The jury is back in, and the consensus is that virtual will not replace face-to-face…

Here is an interesting piece on Face-to-Face vs. Virtual Marketing approaches written by Rayna Katz.

The Digital + Exhibit Marketing Insights 2010 report is available for download at

Corporate brand marketers and exhibition management personnel are deploying digital media much more now than before, according to the Center for Exhibition Industry Research’s 2010 Digital + Exhibiting Marketing Insights report. And after using digital tools, many in the industry understand how such offerings can augment face-to-face events, rather than hinder them.

However, people have only scratched the surface when it comes to taking advantage of digital tools. Plus, the vast majority of users are not measuring the impact of such technology. So there are changes ahead as the industry looks to these tools more.

Almost half of respondents, 46 percent, said they have increased the use of digital media in event promotion over the past year. That is with good reason: 78 percent believe digital marketing increases the effectiveness of exhibit promotion.

Yet when asked what digital marketing tools they use, about 95 percent of respondents are relying primarily on the most basic apparatus: e-mail. By contrast, tools like RSS feeds, SMS/MMS (or text messaging), and online games are used only by at most half of respondents, and in some cases less than 10 percent.

“Marketers are comfortable with e-mail,” notes Cathy Breden, executive director, CEIR. “It is easy to send branded messages to targeted audiences and it is inexpensive. Plus, with the right tools, it is easy to see how many e-mails were delivered, opened, etc.”

Co-produced by The Jordan Edmiston Group and with the support of the Event Marketing Institute, this report was created to help the exhibition industry, brand side exhibitors and producers of exhibitions make better decisions about deploying digital, social and virtual media as crucial components of modern exhibit portfolios.

Whatever digital tools they put in place, show marketers are seeing the upside and getting past preconceived notions about the downside. Almost three-quarters (70 percent) of exhibit management personnel, and 53 percent of corporate brand marketers said they use virtual events to complement live programs. Just five percent, in both categories, said they use virtual to replace face-to-face events.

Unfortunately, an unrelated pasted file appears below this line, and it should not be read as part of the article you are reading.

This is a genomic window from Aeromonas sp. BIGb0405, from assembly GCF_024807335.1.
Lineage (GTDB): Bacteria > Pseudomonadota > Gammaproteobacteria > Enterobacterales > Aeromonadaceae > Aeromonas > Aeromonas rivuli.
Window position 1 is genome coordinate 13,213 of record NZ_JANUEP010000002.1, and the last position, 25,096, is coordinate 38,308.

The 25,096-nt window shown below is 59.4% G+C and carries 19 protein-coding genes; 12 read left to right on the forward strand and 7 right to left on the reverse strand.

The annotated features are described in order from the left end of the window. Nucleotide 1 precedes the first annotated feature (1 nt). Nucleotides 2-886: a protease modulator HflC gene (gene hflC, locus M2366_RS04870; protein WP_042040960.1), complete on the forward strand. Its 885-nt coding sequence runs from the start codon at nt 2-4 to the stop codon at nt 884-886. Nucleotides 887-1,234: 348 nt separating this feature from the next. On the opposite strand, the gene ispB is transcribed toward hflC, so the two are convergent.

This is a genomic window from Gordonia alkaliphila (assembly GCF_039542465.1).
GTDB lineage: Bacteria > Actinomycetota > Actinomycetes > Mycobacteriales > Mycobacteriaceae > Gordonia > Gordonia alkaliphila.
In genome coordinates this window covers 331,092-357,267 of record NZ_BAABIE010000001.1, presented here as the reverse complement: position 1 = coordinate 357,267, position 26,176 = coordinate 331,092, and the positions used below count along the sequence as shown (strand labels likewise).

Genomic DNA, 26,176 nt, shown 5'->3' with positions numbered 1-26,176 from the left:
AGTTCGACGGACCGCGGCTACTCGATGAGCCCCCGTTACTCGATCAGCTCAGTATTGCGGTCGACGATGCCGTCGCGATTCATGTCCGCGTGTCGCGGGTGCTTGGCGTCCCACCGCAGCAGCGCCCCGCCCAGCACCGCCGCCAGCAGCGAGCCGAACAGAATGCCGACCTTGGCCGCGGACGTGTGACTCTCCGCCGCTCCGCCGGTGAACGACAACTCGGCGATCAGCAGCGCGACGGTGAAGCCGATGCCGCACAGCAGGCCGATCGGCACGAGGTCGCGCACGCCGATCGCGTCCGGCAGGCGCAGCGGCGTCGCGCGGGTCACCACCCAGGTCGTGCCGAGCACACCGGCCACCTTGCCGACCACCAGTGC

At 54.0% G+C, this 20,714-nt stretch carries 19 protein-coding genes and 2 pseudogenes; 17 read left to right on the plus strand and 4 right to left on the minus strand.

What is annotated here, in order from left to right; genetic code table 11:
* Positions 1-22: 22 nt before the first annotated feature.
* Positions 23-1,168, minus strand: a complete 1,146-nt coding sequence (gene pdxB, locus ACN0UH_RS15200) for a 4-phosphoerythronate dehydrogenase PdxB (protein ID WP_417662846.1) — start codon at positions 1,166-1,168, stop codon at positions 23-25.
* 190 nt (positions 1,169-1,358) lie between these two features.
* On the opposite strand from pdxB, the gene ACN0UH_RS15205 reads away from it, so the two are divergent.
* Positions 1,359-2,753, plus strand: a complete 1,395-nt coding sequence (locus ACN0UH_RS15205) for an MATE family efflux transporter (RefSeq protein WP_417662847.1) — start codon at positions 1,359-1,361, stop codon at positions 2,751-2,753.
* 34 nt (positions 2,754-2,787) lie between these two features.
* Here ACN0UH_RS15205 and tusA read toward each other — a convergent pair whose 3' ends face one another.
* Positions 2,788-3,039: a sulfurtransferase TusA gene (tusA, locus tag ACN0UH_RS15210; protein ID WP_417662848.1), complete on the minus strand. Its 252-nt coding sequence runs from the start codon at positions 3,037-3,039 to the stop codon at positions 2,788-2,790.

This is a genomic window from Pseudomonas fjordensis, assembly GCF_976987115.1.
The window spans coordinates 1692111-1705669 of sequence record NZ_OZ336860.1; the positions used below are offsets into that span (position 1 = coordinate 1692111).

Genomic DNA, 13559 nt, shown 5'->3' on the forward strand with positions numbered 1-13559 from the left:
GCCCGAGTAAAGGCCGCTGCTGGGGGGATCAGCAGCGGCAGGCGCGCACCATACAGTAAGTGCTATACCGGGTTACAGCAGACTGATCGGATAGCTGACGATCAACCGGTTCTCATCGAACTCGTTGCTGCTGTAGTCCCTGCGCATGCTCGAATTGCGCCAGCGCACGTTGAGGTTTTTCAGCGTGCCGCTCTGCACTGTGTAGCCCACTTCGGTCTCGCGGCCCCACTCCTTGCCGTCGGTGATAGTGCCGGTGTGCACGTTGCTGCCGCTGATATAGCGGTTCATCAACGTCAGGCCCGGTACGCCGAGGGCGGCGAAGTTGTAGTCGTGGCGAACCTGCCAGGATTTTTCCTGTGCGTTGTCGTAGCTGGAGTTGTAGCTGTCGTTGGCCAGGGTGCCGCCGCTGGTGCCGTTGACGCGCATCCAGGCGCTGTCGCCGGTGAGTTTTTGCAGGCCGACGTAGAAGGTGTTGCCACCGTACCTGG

Marketers also said virtual shows are not nearly as effective for making sales as live events. About one-third of both exhibit management and corporate brand staffers called in-person events more successful for sales conversions. When asked if virtual events are more successful, a negligible three percent of corporate brand side respondents said yes; no exhibition management survey takers answered affirmatively.

“The jury is back in, and the consensus is that virtual will not replace face-to-face,” Breden declares. “Organizations will continue exploring virtual to complement their in-person event and/or extend it to a year-round community.”

“Nearly all show marketing respondents are finding digital to be effective for attendee engagement though. An overwhelming 89 percent of exhibition management and production staff, and 94 percent of corporate brand personnel said virtual events are either “very” or “somewhat” effective for audience engagement. However, about one-quarter of all respondents admitted they do not have a cohesive digital marketing strategy. That approach raises too many questions,” Breden says.

“If you do not know what your end goal is, how do you know you have achieved it? Are you looking to extend brand awareness, build community, generate leads, maybe increase sales? And how will those goals be measured?”

For many show teams, that remains unanswered. When asked if they could quantify the return on investment for their social media tactics, 67 percent of corporate brand marketers, 73 percent of business-to-business, and 65 percent of business-to-consumer respondents said no.

But the tools exist, notes Breden. “With e-mail and Web sites, analytics are readily available to provide information. They can track those that received an e-mail and clicked through to register for an event.” The same is true with Web sites, but social media is tougher to track, she says.

Along the ROI front, 44 percent of corporate brand marketers indicated a high ROI for online advertising, Breden notes. “That is a revenue opportunity show organizers should not ignore.”

The Digital + Exhibit Marketing Insights 2010 report is available for download at The report was made possible by a generous grant from the Exhibition Industry Foundation. Now in its second year, this unique research program confirms that trade show professionals are leading the charge to integrate digital into nearly every aspect of pre-show promotion, onsite interaction and post-event sales fulfillment.

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